The team has been competing for the past decade. In 2015, they won the industrial design award from General Motors for their robot, Orion (pictured above), at the FIRST Robotics Competition in St. Louis, beating 200 other teams from schools around the world. The W.A.R. Lords are awaiting the announcement for this year’s competition theme, and will have six weeks to build their robot.
15Hear It from the Source
UC San Diego’s new monthly “Inside Innovation” event gives the public a chance to learn what’s being studied in the university’s labs, directly from the researchers. Held every third Tuesday from 4 to 6 p.m. at Roth Auditorium, each presentation ends with a networking reception and so far has featured topics ranging from killing cancer cells to software that can monitor a person’s stroke risk.
16Where San Diego Stands: Export Report
Out of 100 U.S. Cities
Largest metro by GDP in 2015
For total dollar amount of exports in 2015
For export intensity, up from No. 51 in 2014
Source: The Brookings Institution 2015 report/San Diego Regional EDC
17News Bite: Innovation VIPs
Ten San Diego companies can now officially say their inventions are truly innovative. Connect has announced the winners of its 2016 Most Innovative New Product Awards, and they range from satellite technology for the military to apps anyone can use. Here’s a sampling of who made the cut this year:
Water Pigeon, a blue tech company, won for its device that can remotely monitor water meters, saving a utility provider from having to replace the entire unit (which saves lots of money, too).
Guru, a software firm that creates augmented reality tours, received acclaim for the engaging app it built for the San Diego Museum of Art.
Defense contractor Cubic Corporation’s portable GATR satellite antennas and Acadia Pharmaceuticals’ new drug to treat Parkinson’s disease also received Connect’s seal of approval.
Winners get prestige and promotion through Connect, plus a fun trophy. In the future, the organization hopes to give out cash as a reward as well.
18The Co-Work Machine
It’s a great time to get the home office out of the house or corner coffee shop. Three new co-working centers with tons of amenities, benefits, and chances to meet like-minded people opened recently. While smaller shops in outer neighborhoods have struggled to find tenants, it seems like the trend holds strong downtown.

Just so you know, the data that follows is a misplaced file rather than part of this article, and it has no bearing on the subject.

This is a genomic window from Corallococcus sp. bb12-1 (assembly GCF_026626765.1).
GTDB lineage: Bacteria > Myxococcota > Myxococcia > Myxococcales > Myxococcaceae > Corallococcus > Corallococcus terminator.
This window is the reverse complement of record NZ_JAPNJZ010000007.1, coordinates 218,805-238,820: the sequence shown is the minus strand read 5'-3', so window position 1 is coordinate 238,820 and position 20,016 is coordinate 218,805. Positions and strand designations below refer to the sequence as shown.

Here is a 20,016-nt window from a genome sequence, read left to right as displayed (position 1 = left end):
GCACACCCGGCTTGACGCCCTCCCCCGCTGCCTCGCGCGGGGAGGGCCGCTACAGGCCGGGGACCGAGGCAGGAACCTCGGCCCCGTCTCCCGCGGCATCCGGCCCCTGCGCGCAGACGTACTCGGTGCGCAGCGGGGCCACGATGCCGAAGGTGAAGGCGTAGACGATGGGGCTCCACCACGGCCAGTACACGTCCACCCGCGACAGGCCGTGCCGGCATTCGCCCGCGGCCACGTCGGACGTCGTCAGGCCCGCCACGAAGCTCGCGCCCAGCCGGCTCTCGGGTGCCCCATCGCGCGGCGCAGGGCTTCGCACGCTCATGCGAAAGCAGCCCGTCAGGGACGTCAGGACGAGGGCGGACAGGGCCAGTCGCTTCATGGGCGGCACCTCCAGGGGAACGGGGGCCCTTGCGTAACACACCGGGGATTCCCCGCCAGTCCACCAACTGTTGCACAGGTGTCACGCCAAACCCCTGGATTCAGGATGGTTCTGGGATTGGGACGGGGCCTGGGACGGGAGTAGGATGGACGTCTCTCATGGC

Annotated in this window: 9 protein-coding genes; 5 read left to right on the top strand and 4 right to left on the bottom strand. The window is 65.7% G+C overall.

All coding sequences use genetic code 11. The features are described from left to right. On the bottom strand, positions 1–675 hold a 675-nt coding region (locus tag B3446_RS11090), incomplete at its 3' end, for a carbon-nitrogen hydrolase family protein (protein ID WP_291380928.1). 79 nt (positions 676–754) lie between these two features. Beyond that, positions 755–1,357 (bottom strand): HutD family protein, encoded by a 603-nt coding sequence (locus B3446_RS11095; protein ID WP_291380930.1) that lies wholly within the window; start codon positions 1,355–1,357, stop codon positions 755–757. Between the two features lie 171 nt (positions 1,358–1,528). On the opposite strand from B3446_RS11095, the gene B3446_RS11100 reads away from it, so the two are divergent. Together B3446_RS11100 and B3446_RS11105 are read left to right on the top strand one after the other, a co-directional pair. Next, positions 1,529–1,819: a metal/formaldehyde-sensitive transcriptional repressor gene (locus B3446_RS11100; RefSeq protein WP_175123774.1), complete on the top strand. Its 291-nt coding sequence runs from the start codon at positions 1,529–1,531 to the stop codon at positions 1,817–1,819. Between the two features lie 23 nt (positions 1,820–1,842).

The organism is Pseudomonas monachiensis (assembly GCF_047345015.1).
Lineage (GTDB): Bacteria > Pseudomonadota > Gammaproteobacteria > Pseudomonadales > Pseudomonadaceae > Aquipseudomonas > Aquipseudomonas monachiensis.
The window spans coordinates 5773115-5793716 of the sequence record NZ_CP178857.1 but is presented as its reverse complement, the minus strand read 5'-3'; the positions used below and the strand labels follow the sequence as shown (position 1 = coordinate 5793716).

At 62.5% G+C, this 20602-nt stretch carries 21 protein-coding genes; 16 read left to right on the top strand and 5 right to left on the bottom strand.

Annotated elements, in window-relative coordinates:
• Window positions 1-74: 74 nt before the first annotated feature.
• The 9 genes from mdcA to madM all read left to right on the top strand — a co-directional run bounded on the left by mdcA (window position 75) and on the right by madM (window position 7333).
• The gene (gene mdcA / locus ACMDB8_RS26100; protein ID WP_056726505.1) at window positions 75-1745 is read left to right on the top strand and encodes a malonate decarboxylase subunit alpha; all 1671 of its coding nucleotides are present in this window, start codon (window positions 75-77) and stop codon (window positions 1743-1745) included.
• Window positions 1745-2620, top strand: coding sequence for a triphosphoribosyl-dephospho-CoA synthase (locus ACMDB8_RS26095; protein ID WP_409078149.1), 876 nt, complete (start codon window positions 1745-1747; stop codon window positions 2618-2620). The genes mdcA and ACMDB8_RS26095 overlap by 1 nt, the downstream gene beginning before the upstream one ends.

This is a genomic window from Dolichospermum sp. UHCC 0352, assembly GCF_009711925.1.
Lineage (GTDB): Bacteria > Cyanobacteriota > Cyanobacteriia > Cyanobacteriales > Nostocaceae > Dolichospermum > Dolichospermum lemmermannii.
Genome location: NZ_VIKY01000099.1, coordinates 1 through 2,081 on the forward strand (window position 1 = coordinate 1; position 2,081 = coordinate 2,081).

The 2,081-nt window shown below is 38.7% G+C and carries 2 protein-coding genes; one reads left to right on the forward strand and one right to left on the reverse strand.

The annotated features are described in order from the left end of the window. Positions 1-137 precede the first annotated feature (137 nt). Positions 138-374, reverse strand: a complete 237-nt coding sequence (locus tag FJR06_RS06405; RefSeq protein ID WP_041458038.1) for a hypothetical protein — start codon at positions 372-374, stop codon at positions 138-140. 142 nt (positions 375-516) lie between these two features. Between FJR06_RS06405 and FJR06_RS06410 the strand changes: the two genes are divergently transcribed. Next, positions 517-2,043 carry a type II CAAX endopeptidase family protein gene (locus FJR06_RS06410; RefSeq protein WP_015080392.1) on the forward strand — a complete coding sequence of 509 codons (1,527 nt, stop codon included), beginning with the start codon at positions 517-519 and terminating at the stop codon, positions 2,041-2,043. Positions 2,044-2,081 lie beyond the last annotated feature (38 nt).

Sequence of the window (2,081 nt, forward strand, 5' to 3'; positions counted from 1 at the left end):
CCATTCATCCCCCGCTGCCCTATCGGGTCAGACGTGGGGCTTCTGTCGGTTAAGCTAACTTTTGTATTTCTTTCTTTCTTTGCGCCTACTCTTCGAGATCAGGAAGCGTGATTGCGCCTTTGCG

The largest co-working center in San Diego just opened in the Union-Tribune building (taking up six floors!). Members have access to a private rooftop terrace, six pantries, and 30 conference rooms, and can book space in any of the company’s 100 locations around the world.
Shared office space meets a tech accelerator under one roof at the two-story center. Financed by Plug and Play—the Silicon Valley incubator that backed Dropbox and PayPal—startups get direct access to Bay Area funding. There are also podcast studios and equipment on-site.
The company drastically expanded its footprint in Little Italy to house the 60 startups, nonprofits, and civic organizations that call it home. Connect now has a permanent address here, and provides members with mentoring, workshops, and access to its Springboard program.
Even scientists aren’t above snooping on someone’s phone. A new study by Pieter Dorrestein, a biochemist at UC San Diego, showed that scientists can gain some insight about a person’s lifestyle by analyzing the skin cells, hair, and chemical residue that’s left behind on a phone’s screen and cover. For instance, they could tell what shampoo you use and what medications you’re taking. The study appeared in Proceedings of the National Academy of Sciences.
20Chase Disasters (Safely) at the Fleet
Did you love the TV show Storm Chasers? Then a new Imax film at the Fleet is a must-see. Extreme Weather will get you up close with nature’s fury—melting glaciers, wildfires, and tornadoes—all from the comfort of reclining seats in the Heikoff Giant Dome Theater.
Extreme Weather was directed by Sean Casey, star of Storm Chasers (and a La Jolla High School grad!), and follows scientists studying climate change. Casey takes viewers to Alaska, the Midwest, and right here in California to see how small weather changes in one place can cause a natural disaster elsewhere. The immersive documentary was produced by National Geographic, and the cinematography will make you feel the power of a collapsing glacier and the danger of 150-foot flames.